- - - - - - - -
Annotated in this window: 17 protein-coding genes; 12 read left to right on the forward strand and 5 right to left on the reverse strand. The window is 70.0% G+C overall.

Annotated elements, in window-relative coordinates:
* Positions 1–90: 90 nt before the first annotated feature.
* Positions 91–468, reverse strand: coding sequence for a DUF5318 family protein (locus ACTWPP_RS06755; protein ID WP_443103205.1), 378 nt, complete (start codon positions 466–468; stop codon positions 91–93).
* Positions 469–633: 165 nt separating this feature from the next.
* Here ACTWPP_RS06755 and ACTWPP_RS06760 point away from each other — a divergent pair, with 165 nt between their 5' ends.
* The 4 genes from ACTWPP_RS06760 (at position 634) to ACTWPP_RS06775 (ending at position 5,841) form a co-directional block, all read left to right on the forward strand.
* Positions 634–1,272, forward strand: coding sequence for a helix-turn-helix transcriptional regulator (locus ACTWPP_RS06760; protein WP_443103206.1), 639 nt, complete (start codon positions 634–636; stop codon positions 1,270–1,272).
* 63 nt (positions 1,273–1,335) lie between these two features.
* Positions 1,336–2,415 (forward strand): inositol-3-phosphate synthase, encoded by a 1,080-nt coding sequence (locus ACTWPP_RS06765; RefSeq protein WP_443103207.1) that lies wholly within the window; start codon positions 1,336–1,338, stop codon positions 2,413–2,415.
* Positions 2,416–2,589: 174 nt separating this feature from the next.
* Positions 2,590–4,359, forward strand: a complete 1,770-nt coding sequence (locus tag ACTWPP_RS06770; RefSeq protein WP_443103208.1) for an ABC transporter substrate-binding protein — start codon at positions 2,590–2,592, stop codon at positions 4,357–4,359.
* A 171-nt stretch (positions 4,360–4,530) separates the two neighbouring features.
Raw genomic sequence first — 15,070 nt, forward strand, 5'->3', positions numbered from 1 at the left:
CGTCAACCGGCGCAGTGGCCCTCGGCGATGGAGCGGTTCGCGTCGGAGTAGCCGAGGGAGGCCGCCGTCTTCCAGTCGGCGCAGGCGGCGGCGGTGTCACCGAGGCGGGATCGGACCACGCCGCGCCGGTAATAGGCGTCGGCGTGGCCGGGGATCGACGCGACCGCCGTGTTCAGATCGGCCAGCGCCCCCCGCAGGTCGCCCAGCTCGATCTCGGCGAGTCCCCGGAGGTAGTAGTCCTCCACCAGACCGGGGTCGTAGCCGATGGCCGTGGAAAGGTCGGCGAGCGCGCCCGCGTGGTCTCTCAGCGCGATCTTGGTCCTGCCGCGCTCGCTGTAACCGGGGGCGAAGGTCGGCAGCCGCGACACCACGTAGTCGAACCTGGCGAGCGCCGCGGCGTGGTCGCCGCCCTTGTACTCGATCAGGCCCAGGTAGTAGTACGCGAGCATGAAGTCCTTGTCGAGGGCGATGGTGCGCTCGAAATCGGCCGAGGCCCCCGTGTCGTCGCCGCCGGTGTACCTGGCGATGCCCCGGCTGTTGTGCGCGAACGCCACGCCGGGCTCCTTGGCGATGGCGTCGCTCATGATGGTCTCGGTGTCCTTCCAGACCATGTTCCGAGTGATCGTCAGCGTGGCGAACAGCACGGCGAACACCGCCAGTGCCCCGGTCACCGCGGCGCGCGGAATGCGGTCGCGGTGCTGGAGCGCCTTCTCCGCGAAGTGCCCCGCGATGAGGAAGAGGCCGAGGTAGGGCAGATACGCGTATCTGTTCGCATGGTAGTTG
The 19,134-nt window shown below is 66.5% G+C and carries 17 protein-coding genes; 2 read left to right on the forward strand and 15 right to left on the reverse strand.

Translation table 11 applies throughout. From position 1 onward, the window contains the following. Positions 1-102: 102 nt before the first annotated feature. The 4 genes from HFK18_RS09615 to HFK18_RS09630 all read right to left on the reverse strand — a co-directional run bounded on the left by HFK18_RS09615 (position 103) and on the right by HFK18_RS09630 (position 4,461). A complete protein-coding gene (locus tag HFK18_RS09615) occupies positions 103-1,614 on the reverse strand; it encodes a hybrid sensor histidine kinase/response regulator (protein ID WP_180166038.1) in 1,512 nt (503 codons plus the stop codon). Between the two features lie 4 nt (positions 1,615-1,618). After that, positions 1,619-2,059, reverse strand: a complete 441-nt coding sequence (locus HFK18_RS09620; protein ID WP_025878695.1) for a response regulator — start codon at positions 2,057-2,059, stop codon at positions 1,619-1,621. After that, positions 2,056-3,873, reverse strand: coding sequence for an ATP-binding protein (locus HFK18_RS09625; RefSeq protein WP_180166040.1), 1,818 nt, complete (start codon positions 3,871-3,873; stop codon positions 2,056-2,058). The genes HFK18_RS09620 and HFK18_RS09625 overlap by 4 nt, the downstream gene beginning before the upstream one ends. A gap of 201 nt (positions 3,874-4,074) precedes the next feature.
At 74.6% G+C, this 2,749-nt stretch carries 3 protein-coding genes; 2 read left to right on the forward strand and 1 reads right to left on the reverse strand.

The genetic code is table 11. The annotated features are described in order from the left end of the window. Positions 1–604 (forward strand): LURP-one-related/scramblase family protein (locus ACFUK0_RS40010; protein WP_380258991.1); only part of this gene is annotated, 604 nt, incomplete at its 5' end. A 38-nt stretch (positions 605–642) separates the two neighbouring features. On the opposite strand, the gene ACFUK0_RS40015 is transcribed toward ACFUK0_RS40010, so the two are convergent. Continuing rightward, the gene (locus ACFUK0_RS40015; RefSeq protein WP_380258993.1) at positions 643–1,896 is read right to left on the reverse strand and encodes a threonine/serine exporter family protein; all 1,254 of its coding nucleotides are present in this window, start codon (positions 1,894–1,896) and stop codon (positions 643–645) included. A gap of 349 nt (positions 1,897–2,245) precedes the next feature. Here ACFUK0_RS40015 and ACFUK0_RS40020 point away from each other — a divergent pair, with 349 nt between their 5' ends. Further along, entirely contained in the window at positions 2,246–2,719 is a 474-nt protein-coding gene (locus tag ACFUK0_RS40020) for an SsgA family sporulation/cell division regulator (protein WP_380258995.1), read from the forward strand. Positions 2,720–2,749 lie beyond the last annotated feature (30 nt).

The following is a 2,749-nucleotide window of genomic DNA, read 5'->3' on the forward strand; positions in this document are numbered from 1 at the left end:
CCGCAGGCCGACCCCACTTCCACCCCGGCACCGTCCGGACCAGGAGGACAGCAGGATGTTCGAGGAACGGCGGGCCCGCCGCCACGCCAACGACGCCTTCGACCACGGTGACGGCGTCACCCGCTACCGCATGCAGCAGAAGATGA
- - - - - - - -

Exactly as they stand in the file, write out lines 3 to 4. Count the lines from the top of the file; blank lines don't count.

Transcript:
* Positions 1–90: 90 nt before the first annotated feature.
* Positions 91–468, reverse strand: coding sequence for a DUF5318 family protein (locus ACTWPP_RS06755; protein ID WP_443103205.1), 378 nt, complete (start codon positions 466–468; stop codon positions 91–93).